That’s pure gold, JD… The value is in the change. It’s not always about running up a mountaintop and beating one’s chest howling for transformation, is it?. Sometimes it’s doing the dishes more effectively so we may experience an increased sense of peace in the evening. Most folks are conditioned to complain about their conditions and circumstances. Moving beyond a “poor me” attitude requires habitually asking, “How can I change things?” When I change my attitude, I will see my circumstances differently, and eventually my circumstances will change.

  7. Lisa H. says:

    Hi J.D.
    This article is extremely timely for me. I am tired of fear holding me back from doing the things that I need to do to get the success I want. In a nutshell, in order to realize more value for my time I need risk BIG.

  8. Hilary says:

    Hi JD .. Change is happening .. the thing is to make the best of it all the time. I’m becoming more involved up at the Nursing Home – helping others with two discussion sessions a week, writing memory/stories for them, starting a newsletter, and a blog … empowering others’ lives who are stuck at the end of their journey .. stimulation and conversation all give grist to those mills.

    Make the most of what we have, improve others’ lot and keep learning – there’s so much available to be happy about .. share our joy .. and be positive.

    Happy New Year to you and your family .. cheers Hilary

  9. JD says:

    @ Joy — There is a great power in unfolding and adapting as you go. There’s also great power in focusing your energy. Voltaire said “No problem can withstand the assault of sustained thinking” and I say, no problem can withstand sustained action.

    @ Alik — Thank you. I need to get back to my punchy prose. It’s a trade-off but I think the upside is flowing more value in a simpler way. In the words of Bruce Lee, I’ll be hacking away at the unessential, so I can spend more time where it counts.

    @ Sandra — Very well put. Mopre doors do open if we can keep finding our way forward.

    @ Johan — I like your examples and they really do remind us of the power of taking action and the power of change.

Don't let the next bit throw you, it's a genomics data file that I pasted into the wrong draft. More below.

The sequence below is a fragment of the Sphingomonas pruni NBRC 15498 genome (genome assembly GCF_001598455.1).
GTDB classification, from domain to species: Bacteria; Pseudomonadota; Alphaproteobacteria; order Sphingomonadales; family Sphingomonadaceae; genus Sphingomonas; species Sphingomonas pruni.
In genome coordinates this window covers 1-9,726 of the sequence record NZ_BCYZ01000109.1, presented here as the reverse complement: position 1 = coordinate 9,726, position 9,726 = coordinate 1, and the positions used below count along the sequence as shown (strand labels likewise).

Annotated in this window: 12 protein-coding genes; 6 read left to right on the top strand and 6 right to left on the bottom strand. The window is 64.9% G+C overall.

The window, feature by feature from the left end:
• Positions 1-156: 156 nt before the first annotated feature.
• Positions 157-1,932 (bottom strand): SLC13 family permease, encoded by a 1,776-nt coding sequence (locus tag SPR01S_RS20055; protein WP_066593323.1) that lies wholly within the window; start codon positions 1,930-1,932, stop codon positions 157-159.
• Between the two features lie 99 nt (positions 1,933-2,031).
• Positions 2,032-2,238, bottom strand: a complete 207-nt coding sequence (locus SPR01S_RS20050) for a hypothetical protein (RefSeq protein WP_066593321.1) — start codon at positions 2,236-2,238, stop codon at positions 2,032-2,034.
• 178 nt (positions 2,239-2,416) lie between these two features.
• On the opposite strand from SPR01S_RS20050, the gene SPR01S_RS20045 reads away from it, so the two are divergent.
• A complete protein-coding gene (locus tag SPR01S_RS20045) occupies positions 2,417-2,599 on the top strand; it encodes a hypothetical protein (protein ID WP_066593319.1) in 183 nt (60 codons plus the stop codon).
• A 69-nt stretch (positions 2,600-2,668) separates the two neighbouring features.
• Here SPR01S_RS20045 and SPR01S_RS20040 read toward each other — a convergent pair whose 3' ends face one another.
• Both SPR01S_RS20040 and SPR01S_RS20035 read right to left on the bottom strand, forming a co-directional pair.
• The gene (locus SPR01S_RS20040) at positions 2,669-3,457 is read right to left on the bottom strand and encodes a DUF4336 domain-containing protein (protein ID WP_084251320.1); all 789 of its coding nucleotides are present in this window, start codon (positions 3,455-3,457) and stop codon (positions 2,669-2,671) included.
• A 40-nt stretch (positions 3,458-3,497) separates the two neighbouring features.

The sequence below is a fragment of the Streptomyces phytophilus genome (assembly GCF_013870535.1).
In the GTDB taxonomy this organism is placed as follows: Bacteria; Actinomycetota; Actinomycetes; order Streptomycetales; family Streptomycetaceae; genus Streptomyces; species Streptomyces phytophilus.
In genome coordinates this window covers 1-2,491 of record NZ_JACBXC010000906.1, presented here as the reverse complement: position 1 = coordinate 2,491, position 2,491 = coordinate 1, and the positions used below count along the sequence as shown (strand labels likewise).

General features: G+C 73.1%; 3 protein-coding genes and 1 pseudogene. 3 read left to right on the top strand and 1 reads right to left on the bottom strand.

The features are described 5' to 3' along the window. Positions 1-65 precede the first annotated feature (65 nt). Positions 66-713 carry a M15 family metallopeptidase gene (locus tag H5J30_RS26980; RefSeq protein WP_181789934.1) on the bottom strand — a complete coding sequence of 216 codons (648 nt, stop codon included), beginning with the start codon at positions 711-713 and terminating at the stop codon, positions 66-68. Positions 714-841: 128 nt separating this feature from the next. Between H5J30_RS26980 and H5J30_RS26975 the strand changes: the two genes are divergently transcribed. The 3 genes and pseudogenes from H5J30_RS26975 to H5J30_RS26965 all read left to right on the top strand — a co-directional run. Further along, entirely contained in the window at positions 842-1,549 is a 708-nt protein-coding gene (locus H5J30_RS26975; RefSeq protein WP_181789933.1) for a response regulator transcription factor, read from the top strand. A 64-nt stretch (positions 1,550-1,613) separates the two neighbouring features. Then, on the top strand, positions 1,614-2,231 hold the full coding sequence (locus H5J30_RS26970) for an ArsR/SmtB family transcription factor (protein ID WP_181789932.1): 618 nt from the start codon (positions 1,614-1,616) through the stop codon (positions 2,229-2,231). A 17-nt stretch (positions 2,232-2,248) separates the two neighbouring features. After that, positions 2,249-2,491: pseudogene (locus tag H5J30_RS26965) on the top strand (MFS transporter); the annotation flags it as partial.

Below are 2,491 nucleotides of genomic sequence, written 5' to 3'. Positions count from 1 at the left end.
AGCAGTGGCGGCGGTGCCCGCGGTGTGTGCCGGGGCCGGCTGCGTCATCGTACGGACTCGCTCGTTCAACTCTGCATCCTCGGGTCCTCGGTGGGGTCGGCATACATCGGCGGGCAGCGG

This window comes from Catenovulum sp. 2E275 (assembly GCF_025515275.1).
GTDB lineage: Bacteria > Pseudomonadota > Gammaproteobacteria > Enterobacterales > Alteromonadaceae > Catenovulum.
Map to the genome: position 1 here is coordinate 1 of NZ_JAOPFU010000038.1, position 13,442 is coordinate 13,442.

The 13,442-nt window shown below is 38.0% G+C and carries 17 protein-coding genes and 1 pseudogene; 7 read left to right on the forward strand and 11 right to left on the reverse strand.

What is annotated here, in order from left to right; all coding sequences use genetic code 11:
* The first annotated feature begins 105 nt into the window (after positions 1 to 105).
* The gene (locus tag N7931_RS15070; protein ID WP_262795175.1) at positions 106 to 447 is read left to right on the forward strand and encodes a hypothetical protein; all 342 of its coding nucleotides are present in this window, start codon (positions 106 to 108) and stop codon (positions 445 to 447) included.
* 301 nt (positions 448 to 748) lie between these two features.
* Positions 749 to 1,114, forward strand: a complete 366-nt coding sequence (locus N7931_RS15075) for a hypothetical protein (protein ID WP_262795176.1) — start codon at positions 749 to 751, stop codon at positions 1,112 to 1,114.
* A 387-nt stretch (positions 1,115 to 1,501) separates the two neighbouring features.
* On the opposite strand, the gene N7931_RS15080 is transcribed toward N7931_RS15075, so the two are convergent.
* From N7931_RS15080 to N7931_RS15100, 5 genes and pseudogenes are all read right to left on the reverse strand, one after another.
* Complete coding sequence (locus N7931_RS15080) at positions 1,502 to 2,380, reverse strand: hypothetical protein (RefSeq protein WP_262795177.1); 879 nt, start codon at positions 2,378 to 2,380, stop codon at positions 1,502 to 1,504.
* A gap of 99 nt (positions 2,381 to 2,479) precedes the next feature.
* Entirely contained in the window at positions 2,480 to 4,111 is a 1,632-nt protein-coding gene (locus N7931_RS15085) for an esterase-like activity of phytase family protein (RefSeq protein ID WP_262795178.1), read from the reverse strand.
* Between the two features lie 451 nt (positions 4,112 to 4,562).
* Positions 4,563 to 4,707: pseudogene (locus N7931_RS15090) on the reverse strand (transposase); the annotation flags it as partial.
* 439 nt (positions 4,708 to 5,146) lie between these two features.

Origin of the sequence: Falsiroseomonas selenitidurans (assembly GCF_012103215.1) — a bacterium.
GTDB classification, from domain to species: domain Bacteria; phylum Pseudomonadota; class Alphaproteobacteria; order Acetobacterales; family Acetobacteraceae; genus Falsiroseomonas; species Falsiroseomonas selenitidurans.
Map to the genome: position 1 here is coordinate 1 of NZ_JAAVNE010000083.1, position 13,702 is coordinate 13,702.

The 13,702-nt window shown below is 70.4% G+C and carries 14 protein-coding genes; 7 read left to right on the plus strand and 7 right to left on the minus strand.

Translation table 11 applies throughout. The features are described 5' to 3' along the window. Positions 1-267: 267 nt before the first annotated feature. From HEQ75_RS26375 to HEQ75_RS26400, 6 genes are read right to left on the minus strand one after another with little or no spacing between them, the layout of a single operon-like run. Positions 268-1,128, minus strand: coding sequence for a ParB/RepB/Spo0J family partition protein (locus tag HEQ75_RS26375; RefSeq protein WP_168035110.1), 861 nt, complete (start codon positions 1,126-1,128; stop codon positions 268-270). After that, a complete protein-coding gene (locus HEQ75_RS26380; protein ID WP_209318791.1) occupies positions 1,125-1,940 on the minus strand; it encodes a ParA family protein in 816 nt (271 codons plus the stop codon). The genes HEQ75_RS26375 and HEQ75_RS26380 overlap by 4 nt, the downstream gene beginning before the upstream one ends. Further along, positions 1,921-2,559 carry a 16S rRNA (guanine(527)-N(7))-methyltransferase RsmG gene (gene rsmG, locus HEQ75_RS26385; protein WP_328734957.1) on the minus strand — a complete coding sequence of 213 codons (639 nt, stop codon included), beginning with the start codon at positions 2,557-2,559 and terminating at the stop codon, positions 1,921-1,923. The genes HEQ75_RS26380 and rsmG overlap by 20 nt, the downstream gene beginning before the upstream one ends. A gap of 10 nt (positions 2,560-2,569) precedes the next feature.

@ Irving — I like your injection of the Tao and I’m a fan of looking at things in a Yin and Yang kind of way. I think at a meta-level this is about staying balanced and seeing multiple perspectives, so that we can make more informed choices.

    @ Rob — Thank you. I really like how you brought it home with an example of doing the dishes. Back in the day, my sister and I made doing dishes our playtime, and mastered the art of the towel snap ;)

    Once we move out of the victim mindset, we do become the driver and the doer of our destiny.

    @ Lisa — Go BIG. Way to be. There is always something compelling about going for the gold and testing ourselves. I always like the saying, “feel the fear and do it anyway.” In the movie, “We bought a Zoo”, a saying they used is, “Sometimes it only takes 20 seconds of insane courage.” I think that’s true to get over the humps.

    I find fear gets pushed to the way side, when the cause and conviction become the driving force.

    @ Hilary — I think your engagement is great and I suspect it gives you great energy, because you like to help and you like to contribute. I think it’s also a great way to put your skills to use in a way they are valued and appreciated. The Nursing Home sounds like a great arena where you can both great draw strength from and share your strengths.

  10. Hi JD. I like that you emphasized the “above the line/below the line” analogy. I heard this recently and it challenged me to learn something from everything that happens to me. I think there’s something to learn in every situation, even (heck, especially) when we succeed at something. Everything is a teaching moment. A chance to find value. The value often IS the change, I think.

  11. Hi JD.
    “The value is in the change” is a powerful statement when you stop to think about it. It got me to thinking that it also applies to seeing differences between ourselves and others. It keeps our perspective fresh, gives us opportunities to grow and to teach, to not judge and to feel respect and compassion. And then, in the same perspective, seeing the differences in ourselves does exactly the same thing.

    What will I do differently to realize more value from the time and energy you already spend? I’m going to listen and recognize that even when I’m standing still, I’m still moving forward. I’m learning patience!

    Thank you for this post. It was great food for thought.